The Diversity (and Consistency) of Quality Improvement: the 2013 ASQ ITEA Presentations

Minitab Blog Editor 09 May, 2013

I'm in the airport at Indianapolis, waiting to go home after three exciting days at the 2013 American Society for Quality World Conference.  As I write this, it's Wednesday evening after the conference has closed, and it turns out my flight has been delayed.

This could give me ample opportunity to muse about the quality issues that might keep me from reaching central Pennsylvania tonight. But I'm kind of pumped up, so I'm more interested in thinking about what I've experienced and seen over the past few days. This is the kind of event that makes you want to keep focusing on the positive, not fretting about things outside of your control!

The ASQ ITEA Awards ProcessAs I mentioned on Tuesday, Minitab has a presence at the ASQ World Conference (and many other quality-related events throughout the year) because we are dedicated to helping quality improvement practitioners. That's why we don't just attend the show as exhibitors, but our own quality improvement specialists frequently present at the event. But we are involved in many other ways.

This year, for the first time, Minitab was proud to sponsor the International Team Excellence Awards process. 

If you're a quality practitioner and you're not already aware of the ITEA, I encourage you to check it out....the annual ASQ International Team Excellence Award Process (ITEA) celebrates the accomplishments of quality improvement teams from a broad spectrum of industries from around the world.  The 2012-2013 teams don't have all of their information available on the ASQ web site yet, but you can see how the 2011-2012 team finalists saved millions of dollars for their companies and showcased exceptional projects and processes.

The teams who presented at this year's event were impressive. I made it a point to attend as many of the ITEA finalist presentations as I could fit in, and was amazed by the diversity of challenges they faced and the variety of approaches they took to find solutions to their challenges. And while not every project involved extensive data analysis (though many did), it was great to see the diversity of approaches that can be applied to improve a process, product or service through the analysis of data.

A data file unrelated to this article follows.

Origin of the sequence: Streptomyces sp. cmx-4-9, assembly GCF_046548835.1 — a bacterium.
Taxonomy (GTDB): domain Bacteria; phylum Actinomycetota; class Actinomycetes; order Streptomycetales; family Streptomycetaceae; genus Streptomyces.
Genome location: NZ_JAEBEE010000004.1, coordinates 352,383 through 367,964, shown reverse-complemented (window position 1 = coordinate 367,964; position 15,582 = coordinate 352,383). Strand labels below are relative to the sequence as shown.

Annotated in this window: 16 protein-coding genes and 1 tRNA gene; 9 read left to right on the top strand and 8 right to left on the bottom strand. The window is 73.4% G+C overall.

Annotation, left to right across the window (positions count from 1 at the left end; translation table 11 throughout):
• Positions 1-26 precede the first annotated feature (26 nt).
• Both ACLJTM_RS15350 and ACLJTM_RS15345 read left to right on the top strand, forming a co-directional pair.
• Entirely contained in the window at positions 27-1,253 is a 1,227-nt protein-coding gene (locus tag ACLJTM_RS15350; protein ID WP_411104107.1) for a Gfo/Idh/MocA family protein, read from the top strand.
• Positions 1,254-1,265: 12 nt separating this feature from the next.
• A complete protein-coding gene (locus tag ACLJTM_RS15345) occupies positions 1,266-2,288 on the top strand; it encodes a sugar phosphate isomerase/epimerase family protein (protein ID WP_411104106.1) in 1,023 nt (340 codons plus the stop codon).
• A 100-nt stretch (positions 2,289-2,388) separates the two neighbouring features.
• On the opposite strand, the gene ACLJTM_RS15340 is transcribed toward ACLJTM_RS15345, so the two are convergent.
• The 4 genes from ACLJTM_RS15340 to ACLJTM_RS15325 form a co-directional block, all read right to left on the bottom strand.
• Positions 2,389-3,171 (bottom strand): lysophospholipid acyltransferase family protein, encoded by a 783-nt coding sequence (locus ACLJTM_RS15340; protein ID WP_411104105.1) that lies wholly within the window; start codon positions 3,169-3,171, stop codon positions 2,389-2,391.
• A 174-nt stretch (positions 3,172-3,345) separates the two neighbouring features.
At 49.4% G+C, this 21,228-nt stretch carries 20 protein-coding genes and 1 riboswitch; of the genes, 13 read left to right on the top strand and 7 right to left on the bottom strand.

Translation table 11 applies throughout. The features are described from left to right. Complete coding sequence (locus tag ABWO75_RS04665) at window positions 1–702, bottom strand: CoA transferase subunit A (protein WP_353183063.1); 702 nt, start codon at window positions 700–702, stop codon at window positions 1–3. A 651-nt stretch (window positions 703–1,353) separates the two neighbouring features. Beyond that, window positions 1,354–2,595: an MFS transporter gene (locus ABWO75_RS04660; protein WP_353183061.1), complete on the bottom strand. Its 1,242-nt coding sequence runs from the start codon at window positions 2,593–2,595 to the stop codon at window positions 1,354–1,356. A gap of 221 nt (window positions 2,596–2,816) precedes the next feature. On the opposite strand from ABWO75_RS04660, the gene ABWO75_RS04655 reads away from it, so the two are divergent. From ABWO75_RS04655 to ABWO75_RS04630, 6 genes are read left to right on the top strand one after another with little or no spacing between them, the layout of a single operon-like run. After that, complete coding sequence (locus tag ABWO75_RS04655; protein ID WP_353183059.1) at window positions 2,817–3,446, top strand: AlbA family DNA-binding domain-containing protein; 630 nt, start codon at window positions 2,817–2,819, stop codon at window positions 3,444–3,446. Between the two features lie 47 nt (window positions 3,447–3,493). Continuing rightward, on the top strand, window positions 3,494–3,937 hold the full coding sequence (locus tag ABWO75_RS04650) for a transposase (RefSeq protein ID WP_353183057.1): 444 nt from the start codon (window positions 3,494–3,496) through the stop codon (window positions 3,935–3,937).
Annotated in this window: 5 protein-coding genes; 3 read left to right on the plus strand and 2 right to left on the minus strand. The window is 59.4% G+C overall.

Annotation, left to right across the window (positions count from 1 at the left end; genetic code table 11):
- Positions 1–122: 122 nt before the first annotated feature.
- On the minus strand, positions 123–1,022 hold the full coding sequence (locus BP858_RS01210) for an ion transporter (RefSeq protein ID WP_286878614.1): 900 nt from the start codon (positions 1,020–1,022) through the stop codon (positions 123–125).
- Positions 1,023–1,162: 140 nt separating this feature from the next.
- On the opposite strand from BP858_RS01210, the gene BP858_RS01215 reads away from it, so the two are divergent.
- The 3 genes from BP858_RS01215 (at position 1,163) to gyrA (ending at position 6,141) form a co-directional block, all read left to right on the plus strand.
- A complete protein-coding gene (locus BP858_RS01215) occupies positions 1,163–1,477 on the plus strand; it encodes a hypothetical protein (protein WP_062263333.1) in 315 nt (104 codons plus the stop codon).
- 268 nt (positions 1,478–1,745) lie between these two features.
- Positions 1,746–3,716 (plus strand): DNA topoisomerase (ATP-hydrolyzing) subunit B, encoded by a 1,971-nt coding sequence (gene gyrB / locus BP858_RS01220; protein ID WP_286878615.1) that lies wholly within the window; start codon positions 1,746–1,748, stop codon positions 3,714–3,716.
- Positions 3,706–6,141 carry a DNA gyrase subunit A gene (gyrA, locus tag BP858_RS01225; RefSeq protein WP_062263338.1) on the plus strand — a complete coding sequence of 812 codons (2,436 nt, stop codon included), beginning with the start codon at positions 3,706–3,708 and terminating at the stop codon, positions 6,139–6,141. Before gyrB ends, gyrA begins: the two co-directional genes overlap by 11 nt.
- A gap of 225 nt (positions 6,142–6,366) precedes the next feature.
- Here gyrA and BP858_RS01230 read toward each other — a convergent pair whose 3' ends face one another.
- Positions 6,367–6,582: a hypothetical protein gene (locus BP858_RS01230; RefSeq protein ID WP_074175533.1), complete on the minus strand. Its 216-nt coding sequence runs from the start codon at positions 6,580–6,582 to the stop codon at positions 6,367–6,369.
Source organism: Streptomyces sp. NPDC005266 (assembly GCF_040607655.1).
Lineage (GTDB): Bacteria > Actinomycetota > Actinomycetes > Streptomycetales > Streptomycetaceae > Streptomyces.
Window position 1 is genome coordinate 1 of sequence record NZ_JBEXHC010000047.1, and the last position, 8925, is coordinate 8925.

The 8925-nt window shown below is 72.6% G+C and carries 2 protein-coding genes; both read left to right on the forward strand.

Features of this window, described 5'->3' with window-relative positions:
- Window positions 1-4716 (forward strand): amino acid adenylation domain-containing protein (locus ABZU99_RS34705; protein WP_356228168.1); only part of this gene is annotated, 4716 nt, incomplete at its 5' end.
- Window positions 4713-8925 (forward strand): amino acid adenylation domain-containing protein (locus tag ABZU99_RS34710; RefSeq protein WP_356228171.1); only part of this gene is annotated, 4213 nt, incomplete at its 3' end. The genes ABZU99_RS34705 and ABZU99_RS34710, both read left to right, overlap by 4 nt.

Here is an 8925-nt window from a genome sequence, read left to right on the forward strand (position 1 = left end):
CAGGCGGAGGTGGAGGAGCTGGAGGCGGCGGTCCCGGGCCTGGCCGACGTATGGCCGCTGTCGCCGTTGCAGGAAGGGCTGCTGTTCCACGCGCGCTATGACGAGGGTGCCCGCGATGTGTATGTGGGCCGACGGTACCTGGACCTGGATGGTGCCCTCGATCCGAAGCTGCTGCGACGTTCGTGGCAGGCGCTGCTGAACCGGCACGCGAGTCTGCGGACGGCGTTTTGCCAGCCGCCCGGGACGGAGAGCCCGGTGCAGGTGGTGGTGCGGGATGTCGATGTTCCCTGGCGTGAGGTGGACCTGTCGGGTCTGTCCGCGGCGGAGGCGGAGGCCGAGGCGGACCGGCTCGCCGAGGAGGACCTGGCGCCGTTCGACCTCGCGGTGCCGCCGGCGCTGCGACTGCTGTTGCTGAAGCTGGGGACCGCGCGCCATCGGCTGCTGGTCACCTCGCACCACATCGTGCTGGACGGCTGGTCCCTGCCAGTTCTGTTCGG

It's also gratifying to see how many of those organizations have turned to Minitab to make data analysis easier.  Nearly all of the presentations I attended included Pareto charts, control charts, or designed experiments that were created with Minitab Statistical Software. Improving quality is a big, challenging task, and we strive to make the data analysis component of quality improvement as easy as possible, so that people can devote more attention and energy to other tasks in their projects.

In the coming weeks, I'll try to share some insights I gleaned from sitting on presentations made by teams from Baxter Healthcare, Nokia HERE Mapping, Coca Cola, and many others whose projects made a huge difference at their companies. In the meantime, though, I'll just offer one insight I gleaned from watching them. As different as all of these teams were, as varied as their challenges were, and as wide-ranging as their degrees of success may have been, all of the teams displayed two consistent traits: enthusiasm, and optimism. 

As part of the presentation process, these teams discuss how they identify and select the projects they work on, and some of the challenges these teams faced were truly daunting. But these teams took on the challenges and made change, beneficial change, happen. They didn't say "That's the way things are."  They didn't say "There's nothing we can do about that."  They didn't say "That's not my department."  They didn't say anything about what couldn't be done; instead, they all looked at their problems and focused on what could be done, and then did the best they could to do it. And in most cases, they met or exceeded the goals they set for themselves.

That's pretty inspirational, and I feel incredibly fortunate to work for a company that so many of these teams look to for tools that will make a big part of their quality improvement task easier.